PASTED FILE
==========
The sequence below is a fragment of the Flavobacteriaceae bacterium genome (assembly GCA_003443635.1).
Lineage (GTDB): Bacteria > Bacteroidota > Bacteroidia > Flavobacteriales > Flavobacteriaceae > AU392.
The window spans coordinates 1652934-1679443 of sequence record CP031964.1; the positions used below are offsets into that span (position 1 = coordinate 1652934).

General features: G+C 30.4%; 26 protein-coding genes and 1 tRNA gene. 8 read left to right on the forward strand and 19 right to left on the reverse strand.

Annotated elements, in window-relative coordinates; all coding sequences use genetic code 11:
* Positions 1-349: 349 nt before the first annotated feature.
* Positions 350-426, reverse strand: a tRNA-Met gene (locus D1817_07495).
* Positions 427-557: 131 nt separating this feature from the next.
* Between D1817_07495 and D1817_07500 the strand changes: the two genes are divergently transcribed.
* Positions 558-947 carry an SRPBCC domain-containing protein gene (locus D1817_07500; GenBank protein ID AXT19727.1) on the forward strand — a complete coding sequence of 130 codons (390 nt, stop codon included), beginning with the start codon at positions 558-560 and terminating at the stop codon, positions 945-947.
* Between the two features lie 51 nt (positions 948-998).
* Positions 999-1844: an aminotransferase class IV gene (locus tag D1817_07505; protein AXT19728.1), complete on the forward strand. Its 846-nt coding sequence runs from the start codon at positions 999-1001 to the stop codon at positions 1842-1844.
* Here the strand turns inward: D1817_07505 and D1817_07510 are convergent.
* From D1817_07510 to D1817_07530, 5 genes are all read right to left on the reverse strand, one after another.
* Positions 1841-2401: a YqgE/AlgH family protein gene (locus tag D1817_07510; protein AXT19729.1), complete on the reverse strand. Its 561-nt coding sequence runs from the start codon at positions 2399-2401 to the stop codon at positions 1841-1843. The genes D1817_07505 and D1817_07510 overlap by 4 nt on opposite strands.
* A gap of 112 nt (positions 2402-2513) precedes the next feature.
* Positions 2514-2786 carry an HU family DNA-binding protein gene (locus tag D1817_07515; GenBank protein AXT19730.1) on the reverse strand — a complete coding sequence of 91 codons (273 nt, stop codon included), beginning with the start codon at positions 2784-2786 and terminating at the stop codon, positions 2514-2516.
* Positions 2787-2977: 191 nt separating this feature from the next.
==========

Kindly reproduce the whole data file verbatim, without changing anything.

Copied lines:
The sequence below is a fragment of the Flavobacteriaceae bacterium genome (assembly GCA_003443635.1).
Lineage (GTDB): Bacteria > Bacteroidota > Bacteroidia > Flavobacteriales > Flavobacteriaceae > AU392.
The window spans coordinates 1652934-1679443 of sequence record CP031964.1; the positions used below are offsets into that span (position 1 = coordinate 1652934).

General features: G+C 30.4%; 26 protein-coding genes and 1 tRNA gene. 8 read left to right on the forward strand and 19 right to left on the reverse strand.

Annotated elements, in window-relative coordinates; all coding sequences use genetic code 11:
* Positions 1-349: 349 nt before the first annotated feature.
* Positions 350-426, reverse strand: a tRNA-Met gene (locus D1817_07495).
* Positions 427-557: 131 nt separating this feature from the next.
* Between D1817_07495 and D1817_07500 the strand changes: the two genes are divergently transcribed.
* Positions 558-947 carry an SRPBCC domain-containing protein gene (locus D1817_07500; GenBank protein ID AXT19727.1) on the forward strand — a complete coding sequence of 130 codons (390 nt, stop codon included), beginning with the start codon at positions 558-560 and terminating at the stop codon, positions 945-947.
* Between the two features lie 51 nt (positions 948-998).
* Positions 999-1844: an aminotransferase class IV gene (locus tag D1817_07505; protein AXT19728.1), complete on the forward strand. Its 846-nt coding sequence runs from the start codon at positions 999-1001 to the stop codon at positions 1842-1844.
* Here the strand turns inward: D1817_07505 and D1817_07510 are convergent.
* From D1817_07510 to D1817_07530, 5 genes are all read right to left on the reverse strand, one after another.
* Positions 1841-2401: a YqgE/AlgH family protein gene (locus tag D1817_07510; protein AXT19729.1), complete on the reverse strand. Its 561-nt coding sequence runs from the start codon at positions 2399-2401 to the stop codon at positions 1841-1843. The genes D1817_07505 and D1817_07510 overlap by 4 nt on opposite strands.
* A gap of 112 nt (positions 2402-2513) precedes the next feature.
* Positions 2514-2786 carry an HU family DNA-binding protein gene (locus tag D1817_07515; GenBank protein AXT19730.1) on the reverse strand — a complete coding sequence of 91 codons (273 nt, stop codon included), beginning with the start codon at positions 2784-2786 and terminating at the stop codon, positions 2514-2516.
* Positions 2787-2977: 191 nt separating this feature from the next.